Growers Network Staff

February 5, 2019 4 min read
February 5, 2019
4 min read

The Connection Between Cannabis and Ozone

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New research out of Denver is examining the link between Cannabis and ozone. Can growing Cannabis contribute to an air pollution problem in a city already over the federal limit on Ozone?

Recently, Science Magazine posted a few articles about the connection between Air Pollution and Cannabis. At first, the idea seems ripe for all sorts of puns: Denver is under a haze, people are lighting up trees, hotboxing the city, etc. But researchers are actually exploring a specific kind of air pollution: Ozone.

Ball-and-stick model of Ozone. Image courtesy of Wikipedia.

Ozone (O3) is a highly-reactive, strong-smelling, blue gas that is incredibly toxic to most life. In controlled applications, it can be used very effectively to sanitize surfaces of microbial life. But when ozone is floating around in the environment, it can start causing indiscriminate harm. Ozone can be formed in several different ways, but the one most relevant to researchers is how it can form in sunlight by mixing Nitrogen Oxides (abbreviated as NOx) and hydrocarbon compounds.

And this is where cannabis comes into the picture. Cannabis is well-known for its pungent smell, sometimes called “skunk” or “dank.” The compounds responsible for these strong smells are known as terpenes. Terpenes belong to a larger group of compounds referred to as “Volatile Organic Compounds” or VOCs for short. VOCs are hydrocarbons, so their presence in the air, when mixed with NOx in sunlight could theoretically cause the formation of environmental ozone.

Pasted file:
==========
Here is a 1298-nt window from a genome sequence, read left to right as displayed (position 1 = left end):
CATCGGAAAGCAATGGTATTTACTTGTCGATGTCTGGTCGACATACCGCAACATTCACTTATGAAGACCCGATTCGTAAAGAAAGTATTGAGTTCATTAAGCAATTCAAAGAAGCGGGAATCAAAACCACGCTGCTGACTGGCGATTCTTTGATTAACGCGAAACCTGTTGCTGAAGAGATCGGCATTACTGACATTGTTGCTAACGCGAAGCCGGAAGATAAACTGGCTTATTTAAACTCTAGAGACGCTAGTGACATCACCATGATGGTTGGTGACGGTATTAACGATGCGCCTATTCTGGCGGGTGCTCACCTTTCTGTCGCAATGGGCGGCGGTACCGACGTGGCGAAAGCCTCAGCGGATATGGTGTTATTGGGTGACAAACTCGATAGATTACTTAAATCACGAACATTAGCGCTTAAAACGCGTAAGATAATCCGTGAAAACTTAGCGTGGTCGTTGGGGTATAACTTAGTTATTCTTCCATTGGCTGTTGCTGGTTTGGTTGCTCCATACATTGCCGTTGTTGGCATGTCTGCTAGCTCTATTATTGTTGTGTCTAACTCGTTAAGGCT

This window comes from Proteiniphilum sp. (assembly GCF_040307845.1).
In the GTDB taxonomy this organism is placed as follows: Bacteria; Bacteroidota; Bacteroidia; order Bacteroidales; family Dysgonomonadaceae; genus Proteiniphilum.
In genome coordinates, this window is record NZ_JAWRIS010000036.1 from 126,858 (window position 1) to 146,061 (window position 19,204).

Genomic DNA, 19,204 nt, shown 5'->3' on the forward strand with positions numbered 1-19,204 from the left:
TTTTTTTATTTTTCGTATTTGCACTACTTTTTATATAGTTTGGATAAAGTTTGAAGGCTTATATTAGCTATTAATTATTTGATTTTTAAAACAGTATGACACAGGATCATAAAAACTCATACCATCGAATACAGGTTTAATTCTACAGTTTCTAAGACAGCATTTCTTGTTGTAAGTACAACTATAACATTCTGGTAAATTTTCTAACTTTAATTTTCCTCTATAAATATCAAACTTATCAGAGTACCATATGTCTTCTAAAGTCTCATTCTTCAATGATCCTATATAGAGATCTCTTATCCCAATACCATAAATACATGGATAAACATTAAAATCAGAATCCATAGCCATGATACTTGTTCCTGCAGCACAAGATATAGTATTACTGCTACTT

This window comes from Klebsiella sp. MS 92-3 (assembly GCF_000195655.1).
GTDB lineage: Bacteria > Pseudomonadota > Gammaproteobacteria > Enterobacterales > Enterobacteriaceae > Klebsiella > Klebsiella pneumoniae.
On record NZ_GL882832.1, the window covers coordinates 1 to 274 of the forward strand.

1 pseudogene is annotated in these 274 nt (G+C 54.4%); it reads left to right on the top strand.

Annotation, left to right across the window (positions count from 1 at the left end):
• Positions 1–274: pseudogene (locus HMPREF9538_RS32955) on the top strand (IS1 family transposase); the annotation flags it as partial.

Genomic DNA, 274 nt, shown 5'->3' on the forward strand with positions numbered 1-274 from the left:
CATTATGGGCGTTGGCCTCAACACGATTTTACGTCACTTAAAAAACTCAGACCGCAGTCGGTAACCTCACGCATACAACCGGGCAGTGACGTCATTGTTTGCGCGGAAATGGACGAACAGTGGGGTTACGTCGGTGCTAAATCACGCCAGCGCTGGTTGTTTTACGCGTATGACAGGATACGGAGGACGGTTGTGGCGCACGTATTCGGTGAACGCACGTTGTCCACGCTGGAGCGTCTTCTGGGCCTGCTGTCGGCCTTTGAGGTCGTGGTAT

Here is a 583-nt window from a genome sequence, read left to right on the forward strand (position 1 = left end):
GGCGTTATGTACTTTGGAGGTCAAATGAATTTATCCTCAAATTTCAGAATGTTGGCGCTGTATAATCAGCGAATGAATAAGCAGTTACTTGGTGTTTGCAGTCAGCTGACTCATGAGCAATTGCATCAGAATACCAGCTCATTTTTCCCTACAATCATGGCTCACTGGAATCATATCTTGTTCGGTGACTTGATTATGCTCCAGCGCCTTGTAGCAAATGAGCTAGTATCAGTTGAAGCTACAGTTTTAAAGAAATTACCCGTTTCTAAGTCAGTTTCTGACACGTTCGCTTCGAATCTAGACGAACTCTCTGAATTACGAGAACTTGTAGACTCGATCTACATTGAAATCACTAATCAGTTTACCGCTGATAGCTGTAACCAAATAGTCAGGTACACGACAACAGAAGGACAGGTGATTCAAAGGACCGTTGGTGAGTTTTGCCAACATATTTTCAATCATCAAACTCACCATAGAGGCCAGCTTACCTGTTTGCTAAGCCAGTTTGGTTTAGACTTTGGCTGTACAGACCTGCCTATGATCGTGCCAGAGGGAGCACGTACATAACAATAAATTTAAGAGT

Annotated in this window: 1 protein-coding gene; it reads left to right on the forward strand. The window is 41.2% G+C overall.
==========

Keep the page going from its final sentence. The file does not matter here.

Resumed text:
Author’s Note: The NOx generally comes from vehicle emissions or plastics off-gassing.

So what does the research say? Well, not much yet. They’re still conducting trials. But we know that terpenes are getting into the air, because virtually anybody who visits a grow operation can smell what’s coming out of them.

How do I avoid creating Ozone while I’m growing?

There are a few different methods to avoid contributing to an ozone problem, but the simplest one is to not even grow in an area where it would be a problem. In order for ozone to form in the lower atmosphere, NOx has to mix with VOCs in sunlight. Rural areas generally have very low levels of NOx, and thus growing out in farmland or rural locations will reliably avoid the formation of ozone.

But let’s say you’re growing in a city, and you can’t afford to move, or it would be otherwise unreasonable to do so, and you still want to avoid contributing to ozone production. Lucky for you, there’s a solution there too!

It’s called carbon filtration. Your facility can be designed in such a way that any gases emitted from it can be pulled through a carbon filter. Carbon filters pull 98-99% of VOCs out of the air, meaning that your facility won’t be a major contributor to Ozone production. A lot of commercial grows are already using this technology to control the smell of cannabis, and in so doing, are also protecting the environment.

So if you’re worried about the environment, and you grow in a big city, consider installing carbon filters if you haven’t already done so. It’s nice to your neighbors, and can help everyone breathe easy!

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About the Author

Hunter Wilson is a community builder with Growers Network. He graduated from the University of Arizona in 2011 with a Masters in Teaching and in 2007 with a Bachelors in Biology.